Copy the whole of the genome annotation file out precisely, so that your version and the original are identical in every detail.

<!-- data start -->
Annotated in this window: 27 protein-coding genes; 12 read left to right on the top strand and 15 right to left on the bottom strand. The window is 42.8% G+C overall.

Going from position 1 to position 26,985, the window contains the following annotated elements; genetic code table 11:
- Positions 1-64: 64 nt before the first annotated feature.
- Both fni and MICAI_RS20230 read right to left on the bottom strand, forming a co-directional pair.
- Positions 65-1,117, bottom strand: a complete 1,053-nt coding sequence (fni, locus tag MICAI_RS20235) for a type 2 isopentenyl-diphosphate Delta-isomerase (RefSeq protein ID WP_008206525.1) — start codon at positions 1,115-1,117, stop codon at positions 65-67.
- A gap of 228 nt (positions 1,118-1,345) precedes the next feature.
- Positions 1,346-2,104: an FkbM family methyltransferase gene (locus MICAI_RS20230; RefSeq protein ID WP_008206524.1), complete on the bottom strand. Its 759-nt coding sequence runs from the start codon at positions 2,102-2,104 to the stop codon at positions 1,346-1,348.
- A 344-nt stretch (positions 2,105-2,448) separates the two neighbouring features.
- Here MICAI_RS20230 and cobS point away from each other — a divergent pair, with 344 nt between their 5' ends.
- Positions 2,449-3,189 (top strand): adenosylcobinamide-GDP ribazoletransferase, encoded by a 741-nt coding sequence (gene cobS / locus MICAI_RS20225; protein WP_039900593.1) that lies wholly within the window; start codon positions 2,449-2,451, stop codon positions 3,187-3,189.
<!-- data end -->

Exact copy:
Annotated in this window: 27 protein-coding genes; 12 read left to right on the top strand and 15 right to left on the bottom strand. The window is 42.8% G+C overall.

Going from position 1 to position 26,985, the window contains the following annotated elements; genetic code table 11:
- Positions 1-64: 64 nt before the first annotated feature.
- Both fni and MICAI_RS20230 read right to left on the bottom strand, forming a co-directional pair.
- Positions 65-1,117, bottom strand: a complete 1,053-nt coding sequence (fni, locus tag MICAI_RS20235) for a type 2 isopentenyl-diphosphate Delta-isomerase (RefSeq protein ID WP_008206525.1) — start codon at positions 1,115-1,117, stop codon at positions 65-67.
- A gap of 228 nt (positions 1,118-1,345) precedes the next feature.
- Positions 1,346-2,104: an FkbM family methyltransferase gene (locus MICAI_RS20230; RefSeq protein ID WP_008206524.1), complete on the bottom strand. Its 759-nt coding sequence runs from the start codon at positions 2,102-2,104 to the stop codon at positions 1,346-1,348.
- A 344-nt stretch (positions 2,105-2,448) separates the two neighbouring features.
- Here MICAI_RS20230 and cobS point away from each other — a divergent pair, with 344 nt between their 5' ends.
- Positions 2,449-3,189 (top strand): adenosylcobinamide-GDP ribazoletransferase, encoded by a 741-nt coding sequence (gene cobS / locus MICAI_RS20225; protein WP_039900593.1) that lies wholly within the window; start codon positions 2,449-2,451, stop codon positions 3,187-3,189.